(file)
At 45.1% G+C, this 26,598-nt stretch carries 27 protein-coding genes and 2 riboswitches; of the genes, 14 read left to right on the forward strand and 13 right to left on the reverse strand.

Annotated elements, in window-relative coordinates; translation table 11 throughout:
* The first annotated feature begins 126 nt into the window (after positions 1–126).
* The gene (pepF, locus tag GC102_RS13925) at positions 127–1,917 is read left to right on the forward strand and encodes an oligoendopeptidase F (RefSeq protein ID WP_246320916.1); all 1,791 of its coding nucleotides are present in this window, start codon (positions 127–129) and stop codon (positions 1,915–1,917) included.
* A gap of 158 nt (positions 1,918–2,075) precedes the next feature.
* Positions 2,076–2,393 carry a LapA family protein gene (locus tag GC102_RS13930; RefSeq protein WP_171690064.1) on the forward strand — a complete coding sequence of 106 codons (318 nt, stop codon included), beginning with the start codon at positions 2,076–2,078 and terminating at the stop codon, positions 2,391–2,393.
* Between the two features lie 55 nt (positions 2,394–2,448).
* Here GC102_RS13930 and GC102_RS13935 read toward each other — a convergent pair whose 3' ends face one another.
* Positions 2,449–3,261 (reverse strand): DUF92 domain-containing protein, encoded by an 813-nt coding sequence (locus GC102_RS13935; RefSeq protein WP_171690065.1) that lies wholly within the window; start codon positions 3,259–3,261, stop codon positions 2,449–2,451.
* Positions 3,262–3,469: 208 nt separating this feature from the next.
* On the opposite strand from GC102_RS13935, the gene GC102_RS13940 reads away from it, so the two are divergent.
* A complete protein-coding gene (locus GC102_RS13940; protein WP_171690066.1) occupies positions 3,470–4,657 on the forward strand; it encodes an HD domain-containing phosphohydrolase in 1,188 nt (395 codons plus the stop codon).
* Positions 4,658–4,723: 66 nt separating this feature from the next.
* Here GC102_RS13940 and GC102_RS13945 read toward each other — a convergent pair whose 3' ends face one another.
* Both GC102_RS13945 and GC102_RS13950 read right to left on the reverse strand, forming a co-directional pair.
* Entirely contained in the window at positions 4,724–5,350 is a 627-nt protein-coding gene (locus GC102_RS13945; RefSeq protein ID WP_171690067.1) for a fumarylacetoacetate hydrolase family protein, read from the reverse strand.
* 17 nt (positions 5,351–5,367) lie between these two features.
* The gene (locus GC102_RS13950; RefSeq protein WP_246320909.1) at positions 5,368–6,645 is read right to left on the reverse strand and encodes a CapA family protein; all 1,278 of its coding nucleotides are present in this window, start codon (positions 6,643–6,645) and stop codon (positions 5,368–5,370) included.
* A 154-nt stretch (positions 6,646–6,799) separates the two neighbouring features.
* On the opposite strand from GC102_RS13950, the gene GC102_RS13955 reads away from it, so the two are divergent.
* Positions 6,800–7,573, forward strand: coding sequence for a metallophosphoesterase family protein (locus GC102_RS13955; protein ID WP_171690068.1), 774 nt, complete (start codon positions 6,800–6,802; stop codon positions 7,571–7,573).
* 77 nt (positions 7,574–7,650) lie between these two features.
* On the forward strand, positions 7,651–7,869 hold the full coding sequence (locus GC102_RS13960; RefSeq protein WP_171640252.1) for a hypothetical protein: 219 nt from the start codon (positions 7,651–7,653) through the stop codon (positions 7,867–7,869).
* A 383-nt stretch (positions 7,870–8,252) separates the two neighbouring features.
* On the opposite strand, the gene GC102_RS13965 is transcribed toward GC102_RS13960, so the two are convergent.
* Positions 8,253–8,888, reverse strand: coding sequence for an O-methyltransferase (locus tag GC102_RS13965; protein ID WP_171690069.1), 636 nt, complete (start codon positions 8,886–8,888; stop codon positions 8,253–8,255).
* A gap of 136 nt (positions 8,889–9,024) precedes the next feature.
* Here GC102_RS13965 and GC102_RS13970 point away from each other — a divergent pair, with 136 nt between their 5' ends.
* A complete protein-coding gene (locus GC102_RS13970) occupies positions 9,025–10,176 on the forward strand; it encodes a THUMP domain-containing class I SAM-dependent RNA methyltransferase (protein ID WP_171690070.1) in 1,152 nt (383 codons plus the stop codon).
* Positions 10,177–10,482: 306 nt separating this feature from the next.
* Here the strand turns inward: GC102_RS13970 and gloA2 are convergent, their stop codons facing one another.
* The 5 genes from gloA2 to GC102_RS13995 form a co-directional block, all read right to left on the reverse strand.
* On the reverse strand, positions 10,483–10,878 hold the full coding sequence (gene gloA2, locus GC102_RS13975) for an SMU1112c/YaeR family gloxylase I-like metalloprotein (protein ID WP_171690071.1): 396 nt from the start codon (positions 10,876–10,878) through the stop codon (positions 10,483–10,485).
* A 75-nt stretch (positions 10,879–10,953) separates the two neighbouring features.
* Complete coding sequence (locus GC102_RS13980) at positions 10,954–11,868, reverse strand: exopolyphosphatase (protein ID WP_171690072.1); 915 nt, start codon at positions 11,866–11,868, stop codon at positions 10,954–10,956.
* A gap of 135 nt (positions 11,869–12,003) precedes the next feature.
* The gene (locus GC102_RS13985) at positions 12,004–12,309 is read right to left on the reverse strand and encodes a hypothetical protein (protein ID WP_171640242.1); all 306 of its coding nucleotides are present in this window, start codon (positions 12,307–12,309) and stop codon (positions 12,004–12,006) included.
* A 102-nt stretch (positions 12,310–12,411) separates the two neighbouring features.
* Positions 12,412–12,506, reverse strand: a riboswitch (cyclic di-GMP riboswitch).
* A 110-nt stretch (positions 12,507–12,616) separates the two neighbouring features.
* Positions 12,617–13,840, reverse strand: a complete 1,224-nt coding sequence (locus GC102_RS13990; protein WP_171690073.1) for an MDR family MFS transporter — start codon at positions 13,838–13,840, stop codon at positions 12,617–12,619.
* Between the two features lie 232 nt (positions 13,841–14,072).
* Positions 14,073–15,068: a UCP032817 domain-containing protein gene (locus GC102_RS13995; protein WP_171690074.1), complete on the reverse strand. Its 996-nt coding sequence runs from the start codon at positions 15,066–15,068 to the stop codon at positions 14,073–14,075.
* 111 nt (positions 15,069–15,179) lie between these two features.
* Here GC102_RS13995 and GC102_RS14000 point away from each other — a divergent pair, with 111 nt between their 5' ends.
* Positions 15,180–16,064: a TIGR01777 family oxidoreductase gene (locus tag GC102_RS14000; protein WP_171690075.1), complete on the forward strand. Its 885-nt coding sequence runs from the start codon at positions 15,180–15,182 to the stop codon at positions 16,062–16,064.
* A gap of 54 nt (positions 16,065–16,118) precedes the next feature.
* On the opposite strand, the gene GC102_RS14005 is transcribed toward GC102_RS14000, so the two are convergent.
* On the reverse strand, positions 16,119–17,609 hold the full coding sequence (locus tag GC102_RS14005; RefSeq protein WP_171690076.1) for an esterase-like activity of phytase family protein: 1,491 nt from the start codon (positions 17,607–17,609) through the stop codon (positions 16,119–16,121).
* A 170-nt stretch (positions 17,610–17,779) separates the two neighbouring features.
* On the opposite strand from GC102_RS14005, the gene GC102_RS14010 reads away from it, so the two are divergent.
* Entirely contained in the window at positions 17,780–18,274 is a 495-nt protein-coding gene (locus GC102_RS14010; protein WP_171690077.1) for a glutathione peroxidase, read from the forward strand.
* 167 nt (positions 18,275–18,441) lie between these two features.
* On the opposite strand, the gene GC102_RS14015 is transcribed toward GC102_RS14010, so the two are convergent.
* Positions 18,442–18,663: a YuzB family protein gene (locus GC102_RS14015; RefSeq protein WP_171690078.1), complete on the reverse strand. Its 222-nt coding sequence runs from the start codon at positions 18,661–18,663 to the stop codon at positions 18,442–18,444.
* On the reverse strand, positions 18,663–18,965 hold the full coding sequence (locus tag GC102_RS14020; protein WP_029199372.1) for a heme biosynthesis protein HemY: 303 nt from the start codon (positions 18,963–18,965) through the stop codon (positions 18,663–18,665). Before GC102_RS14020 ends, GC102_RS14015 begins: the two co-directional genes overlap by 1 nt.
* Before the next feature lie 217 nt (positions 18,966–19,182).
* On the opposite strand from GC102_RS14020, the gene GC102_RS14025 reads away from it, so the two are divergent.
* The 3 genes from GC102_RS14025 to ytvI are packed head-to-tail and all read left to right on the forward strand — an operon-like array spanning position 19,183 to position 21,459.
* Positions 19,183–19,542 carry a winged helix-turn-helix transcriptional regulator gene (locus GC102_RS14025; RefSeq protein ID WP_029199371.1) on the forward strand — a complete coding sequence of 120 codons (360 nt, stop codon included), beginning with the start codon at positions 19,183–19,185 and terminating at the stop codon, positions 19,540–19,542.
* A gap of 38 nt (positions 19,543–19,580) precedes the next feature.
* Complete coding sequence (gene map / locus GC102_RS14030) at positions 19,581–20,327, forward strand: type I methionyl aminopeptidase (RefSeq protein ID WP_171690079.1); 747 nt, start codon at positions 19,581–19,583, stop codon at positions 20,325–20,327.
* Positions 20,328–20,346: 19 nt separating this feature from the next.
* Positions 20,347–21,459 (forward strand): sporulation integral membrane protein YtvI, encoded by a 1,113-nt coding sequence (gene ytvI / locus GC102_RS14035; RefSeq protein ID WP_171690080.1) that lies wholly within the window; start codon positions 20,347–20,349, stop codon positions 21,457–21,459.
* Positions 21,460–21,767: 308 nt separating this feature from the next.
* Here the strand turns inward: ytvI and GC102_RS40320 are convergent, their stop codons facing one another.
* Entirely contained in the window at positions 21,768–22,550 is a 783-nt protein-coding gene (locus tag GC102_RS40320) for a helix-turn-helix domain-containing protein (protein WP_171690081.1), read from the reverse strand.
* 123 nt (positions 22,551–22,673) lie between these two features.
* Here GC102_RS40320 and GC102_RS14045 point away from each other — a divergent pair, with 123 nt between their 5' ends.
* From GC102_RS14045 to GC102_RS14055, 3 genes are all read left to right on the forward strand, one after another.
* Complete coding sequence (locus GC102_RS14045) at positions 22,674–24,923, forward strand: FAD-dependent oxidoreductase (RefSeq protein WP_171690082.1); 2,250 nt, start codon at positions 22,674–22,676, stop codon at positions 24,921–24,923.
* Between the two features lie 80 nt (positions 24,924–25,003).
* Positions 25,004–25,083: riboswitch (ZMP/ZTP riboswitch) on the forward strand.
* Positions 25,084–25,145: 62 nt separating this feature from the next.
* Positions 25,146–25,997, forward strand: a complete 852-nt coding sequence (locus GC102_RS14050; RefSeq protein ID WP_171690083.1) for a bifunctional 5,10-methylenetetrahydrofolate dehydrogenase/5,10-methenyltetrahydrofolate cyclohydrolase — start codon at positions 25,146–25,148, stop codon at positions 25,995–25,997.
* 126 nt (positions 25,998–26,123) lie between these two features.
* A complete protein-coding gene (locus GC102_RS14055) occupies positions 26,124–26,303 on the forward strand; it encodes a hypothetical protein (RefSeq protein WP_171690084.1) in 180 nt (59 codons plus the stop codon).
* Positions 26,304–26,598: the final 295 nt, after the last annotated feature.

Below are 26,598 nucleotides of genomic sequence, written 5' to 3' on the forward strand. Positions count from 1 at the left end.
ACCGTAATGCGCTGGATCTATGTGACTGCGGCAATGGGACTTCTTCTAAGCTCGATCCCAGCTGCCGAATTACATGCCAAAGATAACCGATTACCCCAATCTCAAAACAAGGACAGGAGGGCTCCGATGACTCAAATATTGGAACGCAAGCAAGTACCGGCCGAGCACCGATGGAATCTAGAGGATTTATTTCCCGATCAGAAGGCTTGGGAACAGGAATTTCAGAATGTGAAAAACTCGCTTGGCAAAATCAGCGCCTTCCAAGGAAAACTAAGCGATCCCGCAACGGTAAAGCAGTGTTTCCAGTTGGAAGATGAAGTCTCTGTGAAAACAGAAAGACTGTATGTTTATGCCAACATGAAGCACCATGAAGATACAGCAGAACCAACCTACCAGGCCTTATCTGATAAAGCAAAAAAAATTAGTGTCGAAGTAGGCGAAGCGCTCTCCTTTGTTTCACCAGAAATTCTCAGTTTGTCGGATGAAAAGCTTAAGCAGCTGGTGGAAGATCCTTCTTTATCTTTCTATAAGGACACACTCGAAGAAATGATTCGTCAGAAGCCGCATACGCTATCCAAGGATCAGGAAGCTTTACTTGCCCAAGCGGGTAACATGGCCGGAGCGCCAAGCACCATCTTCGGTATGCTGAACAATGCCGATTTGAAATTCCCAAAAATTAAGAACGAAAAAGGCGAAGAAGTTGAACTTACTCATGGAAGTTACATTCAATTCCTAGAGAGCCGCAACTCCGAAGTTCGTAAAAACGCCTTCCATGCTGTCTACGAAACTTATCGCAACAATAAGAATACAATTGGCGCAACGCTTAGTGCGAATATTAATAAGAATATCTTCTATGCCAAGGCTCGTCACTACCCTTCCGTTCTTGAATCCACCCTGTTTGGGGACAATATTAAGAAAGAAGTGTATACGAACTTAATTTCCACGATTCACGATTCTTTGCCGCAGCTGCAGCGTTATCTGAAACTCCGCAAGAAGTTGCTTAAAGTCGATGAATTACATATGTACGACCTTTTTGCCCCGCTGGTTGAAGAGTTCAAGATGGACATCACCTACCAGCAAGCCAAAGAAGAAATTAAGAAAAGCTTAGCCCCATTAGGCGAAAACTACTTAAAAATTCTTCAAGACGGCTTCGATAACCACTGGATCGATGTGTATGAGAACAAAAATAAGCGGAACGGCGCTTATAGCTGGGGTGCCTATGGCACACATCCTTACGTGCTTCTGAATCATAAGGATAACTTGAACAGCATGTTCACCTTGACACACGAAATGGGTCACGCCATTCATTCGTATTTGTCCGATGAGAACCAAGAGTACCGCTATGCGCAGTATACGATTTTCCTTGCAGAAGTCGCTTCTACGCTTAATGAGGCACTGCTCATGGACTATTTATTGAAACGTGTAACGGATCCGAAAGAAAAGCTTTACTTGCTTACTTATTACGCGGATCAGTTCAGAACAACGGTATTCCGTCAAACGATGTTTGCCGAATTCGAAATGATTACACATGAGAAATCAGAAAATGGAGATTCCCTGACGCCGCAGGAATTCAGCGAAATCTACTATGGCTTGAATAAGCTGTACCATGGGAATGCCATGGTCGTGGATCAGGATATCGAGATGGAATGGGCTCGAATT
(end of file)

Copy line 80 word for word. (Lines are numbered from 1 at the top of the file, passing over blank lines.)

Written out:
ACCGTAATGCGCTGGATCTATGTGACTGCGGCAATGGGACTTCTTCTAAGCTCGATCCCAGCTGCCGAATTACATGCCAAAGATAACCGATTACCCCAATCTCAAAACAAGGACAGGAGGGCTCCGATGACTCAAATATTGGAACGCAAGCAAGTACCGGCCGAGCACCGATGGAATCTAGAGGATTTATTTCCCGATCAGAAGGCTTGGGAACAGGAATTTCAGAATGTGAAAAACTCGCTTGGCAAAATCAGCGCCTTCCAAGGAAAACTAAGCGATCCCGCAACGGTAAAGCAGTGTTTCCAGTTGGAAGATGAAGTCTCTGTGAAAACAGAAAGACTGTATGTTTATGCCAACATGAAGCACCATGAAGATACAGCAGAACCAACCTACCAGGCCTTATCTGATAAAGCAAAAAAAATTAGTGTCGAAGTAGGCGAAGCGCTCTCCTTTGTTTCACCAGAAATTCTCAGTTTGTCGGATGAAAAGCTTAAGCAGCTGGTGGAAGATCCTTCTTTATCTTTCTATAAGGACACACTCGAAGAAATGATTCGTCAGAAGCCGCATACGCTATCCAAGGATCAGGAAGCTTTACTTGCCCAAGCGGGTAACATGGCCGGAGCGCCAAGCACCATCTTCGGTATGCTGAACAATGCCGATTTGAAATTCCCAAAAATTAAGAACGAAAAAGGCGAAGAAGTTGAACTTACTCATGGAAGTTACATTCAATTCCTAGAGAGCCGCAACTCCGAAGTTCGTAAAAACGCCTTCCATGCTGTCTACGAAACTTATCGCAACAATAAGAATACAATTGGCGCAACGCTTAGTGCGAATATTAATAAGAATATCTTCTATGCCAAGGCTCGTCACTACCCTTCCGTTCTTGAATCCACCCTGTTTGGGGACAATATTAAGAAAGAAGTGTATACGAACTTAATTTCCACGATTCACGATTCTTTGCCGCAGCTGCAGCGTTATCTGAAACTCCGCAAGAAGTTGCTTAAAGTCGATGAATTACATATGTACGACCTTTTTGCCCCGCTGGTTGAAGAGTTCAAGATGGACATCACCTACCAGCAAGCCAAAGAAGAAATTAAGAAAAGCTTAGCCCCATTAGGCGAAAACTACTTAAAAATTCTTCAAGACGGCTTCGATAACCACTGGATCGATGTGTATGAGAACAAAAATAAGCGGAACGGCGCTTATAGCTGGGGTGCCTATGGCACACATCCTTACGTGCTTCTGAATCATAAGGATAACTTGAACAGCATGTTCACCTTGACACACGAAATGGGTCACGCCATTCATTCGTATTTGTCCGATGAGAACCAAGAGTACCGCTATGCGCAGTATACGATTTTCCTTGCAGAAGTCGCTTCTACGCTTAATGAGGCACTGCTCATGGACTATTTATTGAAACGTGTAACGGATCCGAAAGAAAAGCTTTACTTGCTTACTTATTACGCGGATCAGTTCAGAACAACGGTATTCCGTCAAACGATGTTTGCCGAATTCGAAATGATTACACATGAGAAATCAGAAAATGGAGATTCCCTGACGCCGCAGGAATTCAGCGAAATCTACTATGGCTTGAATAAGCTGTACCATGGGAATGCCATGGTCGTGGATCAGGATATCGAGATGGAATGGGCTCGAATT